Deion Colzie Decommit Massive Loss for Notre Dame Football Recruiting

Notre Dame suffered its second notable and far biggest loss for the class of 2021 on Friday when Deion Colzie announced that he was decommitting from Notre Dame and opening up his recruiting.  Colzie, one of the nation’s elite wide receiver prospects, had been committed to Notre Dame since the fall and was a huge component of what looked like it could be the best class of the Kelly era.

This is not an insignificant loss and it is very likely one that Notre Dame might not be able to completely recover from unless they are able to get Colzie to recommit to the Irish.  Colzie is a top-50 overall prospect who will flirt with 5-star status this season.  Those kinds of players don’t grow on trees – especially ones who also fit Notre Dame’s academic profile.  Incoming freshman Jordan Johnson was the first such wide receiver that Notre Dame signed since Michael Floyd.  Floyd signed with Notre Dame in 2007.

Notre Dame does have Lorenzo Styles committed as well and some services have him ranked higher than Colzie which lessens the blow a little as well.  The big loss here though is that Notre Dame needs multiple players like Syles and Colzie in the same class to close the gap with the Clemsons and Alabamas of the world.  They had that lined up for 2020 with this duo, but have lost it for now.

The only silver lining in this is that Colzie has NOT completely eliminated Notre Dame from his recruitment.  He is essentially starting his recruiting over though so Notre Dame has a major uphill battle on its hands – especially with the coronavirus pandemic having the nation on a virtual lockdown, recruiting included.

From that perspective, you have to give Colzie some credit for not doing what a lot of recruits do who are “committed” but are really still shopping around.  Out of respect for Notre Dame, Colzie let them know that he wasn’t fully committed anymore but was still considering them.  It’s hard to fault a kid for doing that though I’m sure he received some Twitter mentions from Notre Dame “fans” that will make us all cringe.

There is some precedent for Notre Dame landing an elite recruit from the South only to loss them before ultimately signing them.  Aaron Lynch and Stephon Tuitt both come to mind immediately although one of those ultimately ended up much better for Notre Dame than the other.  Both committed to Notre Dame, decommitted, and then ended up signing with Notre Dame all in the same recruiting cycle.  Lynch, however, transferred out after a year while Tuitt became a vital cog in Notre Dame’s run to the BCS Championship game in 2012.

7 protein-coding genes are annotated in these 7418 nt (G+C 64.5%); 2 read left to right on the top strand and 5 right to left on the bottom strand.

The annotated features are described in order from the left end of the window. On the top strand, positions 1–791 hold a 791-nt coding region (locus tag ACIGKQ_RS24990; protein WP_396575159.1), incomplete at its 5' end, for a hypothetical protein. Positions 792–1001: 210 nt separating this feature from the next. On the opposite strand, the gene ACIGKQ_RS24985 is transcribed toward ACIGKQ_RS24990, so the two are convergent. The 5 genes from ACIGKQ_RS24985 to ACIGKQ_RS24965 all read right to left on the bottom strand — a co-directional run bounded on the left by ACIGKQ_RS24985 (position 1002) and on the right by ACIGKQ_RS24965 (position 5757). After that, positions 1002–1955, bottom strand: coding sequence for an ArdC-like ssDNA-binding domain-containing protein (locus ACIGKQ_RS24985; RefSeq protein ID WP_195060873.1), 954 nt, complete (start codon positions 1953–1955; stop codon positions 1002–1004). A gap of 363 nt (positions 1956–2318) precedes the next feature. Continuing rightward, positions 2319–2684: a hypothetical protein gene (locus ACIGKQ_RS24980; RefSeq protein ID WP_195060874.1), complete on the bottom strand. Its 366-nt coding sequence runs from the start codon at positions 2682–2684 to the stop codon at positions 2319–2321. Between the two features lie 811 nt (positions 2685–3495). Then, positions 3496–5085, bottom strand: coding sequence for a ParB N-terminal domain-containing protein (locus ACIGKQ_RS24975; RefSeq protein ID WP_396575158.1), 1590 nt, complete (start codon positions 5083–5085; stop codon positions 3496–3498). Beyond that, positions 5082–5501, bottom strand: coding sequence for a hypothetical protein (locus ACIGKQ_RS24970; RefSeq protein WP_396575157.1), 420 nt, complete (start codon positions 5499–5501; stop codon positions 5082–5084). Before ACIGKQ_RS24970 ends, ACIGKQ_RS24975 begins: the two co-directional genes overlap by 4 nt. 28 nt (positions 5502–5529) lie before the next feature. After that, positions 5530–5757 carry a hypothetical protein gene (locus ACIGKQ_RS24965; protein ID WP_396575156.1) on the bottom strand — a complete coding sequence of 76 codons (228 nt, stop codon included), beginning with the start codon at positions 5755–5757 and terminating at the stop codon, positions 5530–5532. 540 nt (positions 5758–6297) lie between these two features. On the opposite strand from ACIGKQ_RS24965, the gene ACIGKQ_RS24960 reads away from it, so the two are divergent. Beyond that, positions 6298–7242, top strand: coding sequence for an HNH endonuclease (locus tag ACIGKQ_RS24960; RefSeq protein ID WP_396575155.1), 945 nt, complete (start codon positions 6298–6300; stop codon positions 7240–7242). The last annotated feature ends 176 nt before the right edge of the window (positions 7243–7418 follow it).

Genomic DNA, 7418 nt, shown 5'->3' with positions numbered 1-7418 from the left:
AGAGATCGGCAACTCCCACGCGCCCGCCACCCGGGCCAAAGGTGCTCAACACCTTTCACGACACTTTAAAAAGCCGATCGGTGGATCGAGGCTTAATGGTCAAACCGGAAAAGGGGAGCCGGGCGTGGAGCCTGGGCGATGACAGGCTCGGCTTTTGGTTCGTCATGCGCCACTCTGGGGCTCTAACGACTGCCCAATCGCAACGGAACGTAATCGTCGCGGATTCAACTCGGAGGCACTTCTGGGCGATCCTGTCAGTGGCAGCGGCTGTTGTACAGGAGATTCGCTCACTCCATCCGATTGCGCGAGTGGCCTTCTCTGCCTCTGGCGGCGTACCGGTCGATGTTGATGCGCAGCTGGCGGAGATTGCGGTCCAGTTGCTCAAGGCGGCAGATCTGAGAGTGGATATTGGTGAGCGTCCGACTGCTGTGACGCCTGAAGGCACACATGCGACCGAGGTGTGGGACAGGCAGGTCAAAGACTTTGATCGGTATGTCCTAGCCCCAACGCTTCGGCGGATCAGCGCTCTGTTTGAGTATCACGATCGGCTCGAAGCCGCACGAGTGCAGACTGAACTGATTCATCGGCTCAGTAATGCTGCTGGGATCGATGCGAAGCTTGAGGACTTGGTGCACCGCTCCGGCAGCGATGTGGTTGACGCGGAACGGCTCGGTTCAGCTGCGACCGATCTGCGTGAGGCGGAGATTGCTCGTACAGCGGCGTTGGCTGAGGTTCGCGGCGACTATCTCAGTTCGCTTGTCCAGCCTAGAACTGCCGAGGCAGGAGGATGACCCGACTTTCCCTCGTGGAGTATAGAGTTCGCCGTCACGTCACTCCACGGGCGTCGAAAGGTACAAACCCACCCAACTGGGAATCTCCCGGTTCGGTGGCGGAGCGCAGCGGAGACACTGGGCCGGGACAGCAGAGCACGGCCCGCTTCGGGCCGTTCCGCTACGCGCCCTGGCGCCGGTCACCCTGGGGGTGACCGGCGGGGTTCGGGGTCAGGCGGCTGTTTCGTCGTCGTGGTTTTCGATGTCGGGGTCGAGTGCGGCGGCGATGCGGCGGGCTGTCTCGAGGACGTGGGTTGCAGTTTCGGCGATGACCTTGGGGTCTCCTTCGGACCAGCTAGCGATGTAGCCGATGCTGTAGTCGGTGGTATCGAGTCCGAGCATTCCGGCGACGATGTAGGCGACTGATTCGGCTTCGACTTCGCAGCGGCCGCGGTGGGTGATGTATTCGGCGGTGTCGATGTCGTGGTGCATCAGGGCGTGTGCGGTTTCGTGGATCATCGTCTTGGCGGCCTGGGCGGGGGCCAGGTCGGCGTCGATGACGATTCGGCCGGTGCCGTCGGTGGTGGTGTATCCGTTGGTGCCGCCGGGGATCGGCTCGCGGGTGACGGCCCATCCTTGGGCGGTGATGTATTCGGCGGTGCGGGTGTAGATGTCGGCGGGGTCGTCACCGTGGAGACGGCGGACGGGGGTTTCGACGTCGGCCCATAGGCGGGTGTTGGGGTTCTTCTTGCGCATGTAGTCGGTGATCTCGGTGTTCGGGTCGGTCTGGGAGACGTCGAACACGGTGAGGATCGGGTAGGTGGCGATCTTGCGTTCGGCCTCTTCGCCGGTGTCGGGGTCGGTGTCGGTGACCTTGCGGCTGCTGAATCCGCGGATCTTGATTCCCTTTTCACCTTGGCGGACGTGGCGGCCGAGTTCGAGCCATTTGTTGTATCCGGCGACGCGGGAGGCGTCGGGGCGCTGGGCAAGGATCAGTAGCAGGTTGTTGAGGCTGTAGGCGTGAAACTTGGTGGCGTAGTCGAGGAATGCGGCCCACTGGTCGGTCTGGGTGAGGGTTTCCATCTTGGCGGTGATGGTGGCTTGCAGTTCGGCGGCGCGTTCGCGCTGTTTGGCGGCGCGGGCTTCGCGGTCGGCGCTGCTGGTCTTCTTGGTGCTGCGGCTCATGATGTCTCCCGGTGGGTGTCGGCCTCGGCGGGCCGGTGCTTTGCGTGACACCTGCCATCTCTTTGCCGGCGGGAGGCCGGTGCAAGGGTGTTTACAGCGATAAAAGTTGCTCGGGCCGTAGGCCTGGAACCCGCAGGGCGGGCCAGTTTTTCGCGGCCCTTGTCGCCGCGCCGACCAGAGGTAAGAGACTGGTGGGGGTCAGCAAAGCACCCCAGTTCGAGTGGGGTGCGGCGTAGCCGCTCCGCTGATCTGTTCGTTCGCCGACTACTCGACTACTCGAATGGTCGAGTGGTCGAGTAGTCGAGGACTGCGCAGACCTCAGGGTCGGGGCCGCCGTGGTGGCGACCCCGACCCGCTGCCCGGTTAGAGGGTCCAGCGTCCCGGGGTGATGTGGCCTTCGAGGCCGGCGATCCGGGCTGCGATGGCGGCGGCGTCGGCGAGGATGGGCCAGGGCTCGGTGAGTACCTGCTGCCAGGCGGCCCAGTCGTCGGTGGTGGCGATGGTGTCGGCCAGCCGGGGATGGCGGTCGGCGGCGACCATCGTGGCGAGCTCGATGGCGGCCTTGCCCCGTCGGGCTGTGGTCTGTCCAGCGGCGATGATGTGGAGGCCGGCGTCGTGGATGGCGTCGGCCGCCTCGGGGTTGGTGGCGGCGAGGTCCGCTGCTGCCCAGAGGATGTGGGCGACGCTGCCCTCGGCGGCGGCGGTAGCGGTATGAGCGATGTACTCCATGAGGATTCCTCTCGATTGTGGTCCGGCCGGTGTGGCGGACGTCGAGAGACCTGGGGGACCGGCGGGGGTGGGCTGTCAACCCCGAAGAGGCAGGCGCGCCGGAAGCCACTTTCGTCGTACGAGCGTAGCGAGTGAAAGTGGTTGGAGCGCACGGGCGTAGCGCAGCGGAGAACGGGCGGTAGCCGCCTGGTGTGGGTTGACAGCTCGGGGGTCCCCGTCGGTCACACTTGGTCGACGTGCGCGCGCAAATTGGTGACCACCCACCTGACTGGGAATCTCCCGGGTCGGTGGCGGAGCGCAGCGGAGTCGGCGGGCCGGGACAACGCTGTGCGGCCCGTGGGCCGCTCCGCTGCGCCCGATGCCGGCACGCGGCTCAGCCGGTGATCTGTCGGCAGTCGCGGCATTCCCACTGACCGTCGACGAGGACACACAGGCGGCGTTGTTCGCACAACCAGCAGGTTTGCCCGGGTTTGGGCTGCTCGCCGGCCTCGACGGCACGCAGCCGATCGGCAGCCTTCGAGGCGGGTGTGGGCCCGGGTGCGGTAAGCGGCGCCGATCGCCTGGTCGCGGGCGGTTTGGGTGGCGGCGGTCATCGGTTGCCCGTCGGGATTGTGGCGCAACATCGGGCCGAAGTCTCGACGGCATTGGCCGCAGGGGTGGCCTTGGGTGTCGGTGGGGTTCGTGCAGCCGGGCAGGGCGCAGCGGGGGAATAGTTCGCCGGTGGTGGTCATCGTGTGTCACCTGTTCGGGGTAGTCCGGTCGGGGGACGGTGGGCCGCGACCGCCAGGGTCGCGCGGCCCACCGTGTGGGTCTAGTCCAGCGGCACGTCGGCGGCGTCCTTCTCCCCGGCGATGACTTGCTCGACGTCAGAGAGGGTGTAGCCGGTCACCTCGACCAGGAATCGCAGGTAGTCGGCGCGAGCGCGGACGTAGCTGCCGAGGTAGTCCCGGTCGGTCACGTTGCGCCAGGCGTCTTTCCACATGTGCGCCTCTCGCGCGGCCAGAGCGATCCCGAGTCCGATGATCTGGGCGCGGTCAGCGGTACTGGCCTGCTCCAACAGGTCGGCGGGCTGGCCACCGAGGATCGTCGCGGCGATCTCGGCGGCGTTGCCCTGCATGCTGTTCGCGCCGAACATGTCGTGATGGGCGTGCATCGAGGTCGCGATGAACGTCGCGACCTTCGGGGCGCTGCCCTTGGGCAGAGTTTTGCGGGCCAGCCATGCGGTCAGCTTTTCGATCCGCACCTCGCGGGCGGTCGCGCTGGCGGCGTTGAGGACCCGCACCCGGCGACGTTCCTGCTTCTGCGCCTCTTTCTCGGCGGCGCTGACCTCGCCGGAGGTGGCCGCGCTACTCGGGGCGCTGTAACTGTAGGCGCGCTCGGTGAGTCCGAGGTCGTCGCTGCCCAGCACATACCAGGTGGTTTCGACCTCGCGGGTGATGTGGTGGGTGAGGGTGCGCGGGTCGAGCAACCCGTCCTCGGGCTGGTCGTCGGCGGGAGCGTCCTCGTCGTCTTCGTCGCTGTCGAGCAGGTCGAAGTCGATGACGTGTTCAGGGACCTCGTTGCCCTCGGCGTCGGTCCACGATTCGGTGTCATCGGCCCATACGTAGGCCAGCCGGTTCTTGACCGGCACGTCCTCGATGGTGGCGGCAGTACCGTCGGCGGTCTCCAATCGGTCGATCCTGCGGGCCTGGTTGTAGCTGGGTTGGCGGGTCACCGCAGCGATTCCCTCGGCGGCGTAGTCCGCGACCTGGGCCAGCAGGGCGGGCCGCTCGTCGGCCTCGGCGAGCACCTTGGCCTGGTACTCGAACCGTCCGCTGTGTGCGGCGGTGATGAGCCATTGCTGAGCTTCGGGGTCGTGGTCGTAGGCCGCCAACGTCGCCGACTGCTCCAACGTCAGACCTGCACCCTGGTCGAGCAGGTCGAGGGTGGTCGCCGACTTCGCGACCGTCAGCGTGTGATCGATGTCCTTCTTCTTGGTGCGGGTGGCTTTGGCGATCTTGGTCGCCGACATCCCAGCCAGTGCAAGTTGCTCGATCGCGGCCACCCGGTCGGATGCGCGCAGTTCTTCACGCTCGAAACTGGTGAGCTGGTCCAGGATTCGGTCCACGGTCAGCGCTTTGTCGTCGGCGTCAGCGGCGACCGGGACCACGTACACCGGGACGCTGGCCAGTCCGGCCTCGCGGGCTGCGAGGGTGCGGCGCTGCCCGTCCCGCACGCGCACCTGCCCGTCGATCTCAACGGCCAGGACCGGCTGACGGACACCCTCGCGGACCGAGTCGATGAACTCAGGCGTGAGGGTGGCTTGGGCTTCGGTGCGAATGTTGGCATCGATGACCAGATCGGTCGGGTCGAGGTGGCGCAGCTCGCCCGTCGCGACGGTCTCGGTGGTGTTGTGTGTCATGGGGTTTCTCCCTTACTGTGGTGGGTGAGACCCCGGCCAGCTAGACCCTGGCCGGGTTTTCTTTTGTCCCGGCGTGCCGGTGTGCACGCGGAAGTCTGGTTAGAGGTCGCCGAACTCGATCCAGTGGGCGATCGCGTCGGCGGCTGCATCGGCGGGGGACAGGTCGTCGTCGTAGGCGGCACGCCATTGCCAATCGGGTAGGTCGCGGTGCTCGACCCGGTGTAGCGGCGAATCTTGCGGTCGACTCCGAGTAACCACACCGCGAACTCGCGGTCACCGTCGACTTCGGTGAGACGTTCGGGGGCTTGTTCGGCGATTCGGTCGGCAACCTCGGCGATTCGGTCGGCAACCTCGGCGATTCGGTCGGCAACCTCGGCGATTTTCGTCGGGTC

There is a long way to go between now and the early signing period and how and when recruiting starts back up given the state we are living in right now is anyone’s guess, but Notre Dame can’t feel good about the offensive class they were building that had Colzie as one of the foundational pieces.  Notre Dame still has an elite quarterback in Tyler Buchner on board and that should help them still lure in talented offensive skill players, but it will be very tough for them to replace Colzie, if they can’t get him back in fold, with a comparable or better prospect.

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  1. Didn’t Lenzy decommit from ND, Oregon became the leader and then Lenzy ultimately signs with ND. This ain’t new territory at all.

  2. Would this have happened if the huge recruiting weekend that was supposed to be going on right now went through? Yes Covid has turned the world upside down but imagine who might have pulled the trigger this weekend. Is it just me or does this feel like the momentum has slowed down on this class?

  3. Beyond Lynch and Tuitt (both still in the NFL), add Lenzy to the back-and-forth recruiting anxiety; he, fortunately, decided to forego Oregon and become Irish.

  4. Oh well what are you going to do as a fan. Lose sleep over it. When recruiting starts again the coaches will just have to start beating the bushes. I would like to see Notredame put the full court press on DJ Harvey from California.This kids film is electric.

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